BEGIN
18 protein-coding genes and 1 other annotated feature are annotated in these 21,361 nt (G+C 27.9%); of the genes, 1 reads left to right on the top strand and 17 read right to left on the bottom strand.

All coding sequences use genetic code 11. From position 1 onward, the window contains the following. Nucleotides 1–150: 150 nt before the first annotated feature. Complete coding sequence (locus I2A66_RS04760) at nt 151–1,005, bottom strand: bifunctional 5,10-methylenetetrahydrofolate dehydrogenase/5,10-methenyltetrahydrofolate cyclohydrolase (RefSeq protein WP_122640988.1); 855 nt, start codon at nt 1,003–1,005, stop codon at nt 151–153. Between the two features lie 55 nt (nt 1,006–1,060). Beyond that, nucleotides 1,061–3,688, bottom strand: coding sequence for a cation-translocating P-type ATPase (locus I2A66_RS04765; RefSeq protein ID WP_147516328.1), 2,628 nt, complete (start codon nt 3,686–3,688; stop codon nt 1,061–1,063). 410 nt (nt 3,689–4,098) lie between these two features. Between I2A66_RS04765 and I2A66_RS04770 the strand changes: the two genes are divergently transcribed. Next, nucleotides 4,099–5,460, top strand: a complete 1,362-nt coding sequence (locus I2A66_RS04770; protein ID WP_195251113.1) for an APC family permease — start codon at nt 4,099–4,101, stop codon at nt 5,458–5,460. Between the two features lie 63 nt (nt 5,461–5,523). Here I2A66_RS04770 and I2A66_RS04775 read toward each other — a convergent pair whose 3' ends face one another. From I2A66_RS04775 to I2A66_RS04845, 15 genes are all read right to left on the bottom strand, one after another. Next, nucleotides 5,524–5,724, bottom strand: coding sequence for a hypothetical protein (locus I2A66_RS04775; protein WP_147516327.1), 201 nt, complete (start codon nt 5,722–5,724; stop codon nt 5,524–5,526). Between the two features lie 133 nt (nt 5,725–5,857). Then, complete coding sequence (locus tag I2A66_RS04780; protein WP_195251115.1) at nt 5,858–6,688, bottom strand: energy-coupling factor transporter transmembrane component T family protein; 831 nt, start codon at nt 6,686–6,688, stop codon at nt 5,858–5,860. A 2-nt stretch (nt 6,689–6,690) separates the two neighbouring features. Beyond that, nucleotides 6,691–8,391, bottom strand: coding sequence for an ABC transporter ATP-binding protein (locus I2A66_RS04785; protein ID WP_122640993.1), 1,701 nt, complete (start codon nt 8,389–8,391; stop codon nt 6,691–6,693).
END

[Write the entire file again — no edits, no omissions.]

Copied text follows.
18 protein-coding genes and 1 other annotated feature are annotated in these 21,361 nt (G+C 27.9%); of the genes, 1 reads left to right on the top strand and 17 read right to left on the bottom strand.

All coding sequences use genetic code 11. From position 1 onward, the window contains the following. Nucleotides 1–150: 150 nt before the first annotated feature. Complete coding sequence (locus I2A66_RS04760) at nt 151–1,005, bottom strand: bifunctional 5,10-methylenetetrahydrofolate dehydrogenase/5,10-methenyltetrahydrofolate cyclohydrolase (RefSeq protein WP_122640988.1); 855 nt, start codon at nt 1,003–1,005, stop codon at nt 151–153. Between the two features lie 55 nt (nt 1,006–1,060). Beyond that, nucleotides 1,061–3,688, bottom strand: coding sequence for a cation-translocating P-type ATPase (locus I2A66_RS04765; RefSeq protein ID WP_147516328.1), 2,628 nt, complete (start codon nt 3,686–3,688; stop codon nt 1,061–1,063). 410 nt (nt 3,689–4,098) lie between these two features. Between I2A66_RS04765 and I2A66_RS04770 the strand changes: the two genes are divergently transcribed. Next, nucleotides 4,099–5,460, top strand: a complete 1,362-nt coding sequence (locus I2A66_RS04770; protein ID WP_195251113.1) for an APC family permease — start codon at nt 4,099–4,101, stop codon at nt 5,458–5,460. Between the two features lie 63 nt (nt 5,461–5,523). Here I2A66_RS04770 and I2A66_RS04775 read toward each other — a convergent pair whose 3' ends face one another. From I2A66_RS04775 to I2A66_RS04845, 15 genes are all read right to left on the bottom strand, one after another. Next, nucleotides 5,524–5,724, bottom strand: coding sequence for a hypothetical protein (locus I2A66_RS04775; protein WP_147516327.1), 201 nt, complete (start codon nt 5,722–5,724; stop codon nt 5,524–5,526). Between the two features lie 133 nt (nt 5,725–5,857). Then, complete coding sequence (locus tag I2A66_RS04780; protein WP_195251115.1) at nt 5,858–6,688, bottom strand: energy-coupling factor transporter transmembrane component T family protein; 831 nt, start codon at nt 6,686–6,688, stop codon at nt 5,858–5,860. A 2-nt stretch (nt 6,689–6,690) separates the two neighbouring features. Beyond that, nucleotides 6,691–8,391, bottom strand: coding sequence for an ABC transporter ATP-binding protein (locus I2A66_RS04785; protein ID WP_122640993.1), 1,701 nt, complete (start codon nt 8,389–8,391; stop codon nt 6,691–6,693).